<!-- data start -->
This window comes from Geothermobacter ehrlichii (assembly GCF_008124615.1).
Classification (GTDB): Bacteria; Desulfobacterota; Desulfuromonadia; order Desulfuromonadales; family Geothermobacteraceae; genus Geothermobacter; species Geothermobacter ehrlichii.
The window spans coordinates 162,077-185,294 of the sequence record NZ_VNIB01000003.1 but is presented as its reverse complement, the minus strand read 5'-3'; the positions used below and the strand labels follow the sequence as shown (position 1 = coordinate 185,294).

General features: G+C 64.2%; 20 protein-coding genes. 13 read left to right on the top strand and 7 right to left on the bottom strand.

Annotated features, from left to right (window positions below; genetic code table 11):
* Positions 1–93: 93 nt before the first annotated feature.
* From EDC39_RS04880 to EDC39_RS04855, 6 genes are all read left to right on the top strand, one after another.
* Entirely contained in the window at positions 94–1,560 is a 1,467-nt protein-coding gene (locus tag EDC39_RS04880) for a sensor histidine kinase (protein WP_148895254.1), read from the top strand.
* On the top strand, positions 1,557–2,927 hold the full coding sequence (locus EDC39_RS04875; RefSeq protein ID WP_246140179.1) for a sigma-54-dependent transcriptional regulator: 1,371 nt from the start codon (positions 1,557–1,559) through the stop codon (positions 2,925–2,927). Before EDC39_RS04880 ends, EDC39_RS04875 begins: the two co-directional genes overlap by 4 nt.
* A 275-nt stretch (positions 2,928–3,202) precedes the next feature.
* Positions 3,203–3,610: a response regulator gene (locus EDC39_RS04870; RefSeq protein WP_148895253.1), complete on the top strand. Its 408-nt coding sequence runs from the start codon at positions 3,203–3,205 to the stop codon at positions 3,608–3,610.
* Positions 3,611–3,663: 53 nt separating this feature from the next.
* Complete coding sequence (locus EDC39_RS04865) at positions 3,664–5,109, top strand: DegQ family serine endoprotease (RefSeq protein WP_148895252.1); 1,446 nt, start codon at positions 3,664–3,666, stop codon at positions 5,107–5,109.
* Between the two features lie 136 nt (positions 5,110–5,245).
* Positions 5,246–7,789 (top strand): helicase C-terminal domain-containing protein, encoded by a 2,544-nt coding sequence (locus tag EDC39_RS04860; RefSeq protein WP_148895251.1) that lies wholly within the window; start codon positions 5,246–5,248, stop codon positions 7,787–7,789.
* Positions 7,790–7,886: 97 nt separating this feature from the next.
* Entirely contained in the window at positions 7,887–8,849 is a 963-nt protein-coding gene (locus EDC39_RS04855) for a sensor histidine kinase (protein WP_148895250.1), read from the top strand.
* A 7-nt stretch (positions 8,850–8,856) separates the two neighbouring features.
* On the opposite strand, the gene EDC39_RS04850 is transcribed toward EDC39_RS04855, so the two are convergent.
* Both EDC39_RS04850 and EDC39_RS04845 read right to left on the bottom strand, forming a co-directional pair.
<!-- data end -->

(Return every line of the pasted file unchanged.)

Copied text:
This window comes from Geothermobacter ehrlichii (assembly GCF_008124615.1).
Classification (GTDB): Bacteria; Desulfobacterota; Desulfuromonadia; order Desulfuromonadales; family Geothermobacteraceae; genus Geothermobacter; species Geothermobacter ehrlichii.
The window spans coordinates 162,077-185,294 of the sequence record NZ_VNIB01000003.1 but is presented as its reverse complement, the minus strand read 5'-3'; the positions used below and the strand labels follow the sequence as shown (position 1 = coordinate 185,294).

General features: G+C 64.2%; 20 protein-coding genes. 13 read left to right on the top strand and 7 right to left on the bottom strand.

Annotated features, from left to right (window positions below; genetic code table 11):
* Positions 1–93: 93 nt before the first annotated feature.
* From EDC39_RS04880 to EDC39_RS04855, 6 genes are all read left to right on the top strand, one after another.
* Entirely contained in the window at positions 94–1,560 is a 1,467-nt protein-coding gene (locus tag EDC39_RS04880) for a sensor histidine kinase (protein WP_148895254.1), read from the top strand.
* On the top strand, positions 1,557–2,927 hold the full coding sequence (locus EDC39_RS04875; RefSeq protein ID WP_246140179.1) for a sigma-54-dependent transcriptional regulator: 1,371 nt from the start codon (positions 1,557–1,559) through the stop codon (positions 2,925–2,927). Before EDC39_RS04880 ends, EDC39_RS04875 begins: the two co-directional genes overlap by 4 nt.
* A 275-nt stretch (positions 2,928–3,202) precedes the next feature.
* Positions 3,203–3,610: a response regulator gene (locus EDC39_RS04870; RefSeq protein WP_148895253.1), complete on the top strand. Its 408-nt coding sequence runs from the start codon at positions 3,203–3,205 to the stop codon at positions 3,608–3,610.
* Positions 3,611–3,663: 53 nt separating this feature from the next.
* Complete coding sequence (locus EDC39_RS04865) at positions 3,664–5,109, top strand: DegQ family serine endoprotease (RefSeq protein WP_148895252.1); 1,446 nt, start codon at positions 3,664–3,666, stop codon at positions 5,107–5,109.
* Between the two features lie 136 nt (positions 5,110–5,245).
* Positions 5,246–7,789 (top strand): helicase C-terminal domain-containing protein, encoded by a 2,544-nt coding sequence (locus tag EDC39_RS04860; RefSeq protein WP_148895251.1) that lies wholly within the window; start codon positions 5,246–5,248, stop codon positions 7,787–7,789.
* Positions 7,790–7,886: 97 nt separating this feature from the next.
* Entirely contained in the window at positions 7,887–8,849 is a 963-nt protein-coding gene (locus EDC39_RS04855) for a sensor histidine kinase (protein WP_148895250.1), read from the top strand.
* A 7-nt stretch (positions 8,850–8,856) separates the two neighbouring features.
* On the opposite strand, the gene EDC39_RS04850 is transcribed toward EDC39_RS04855, so the two are convergent.
* Both EDC39_RS04850 and EDC39_RS04845 read right to left on the bottom strand, forming a co-directional pair.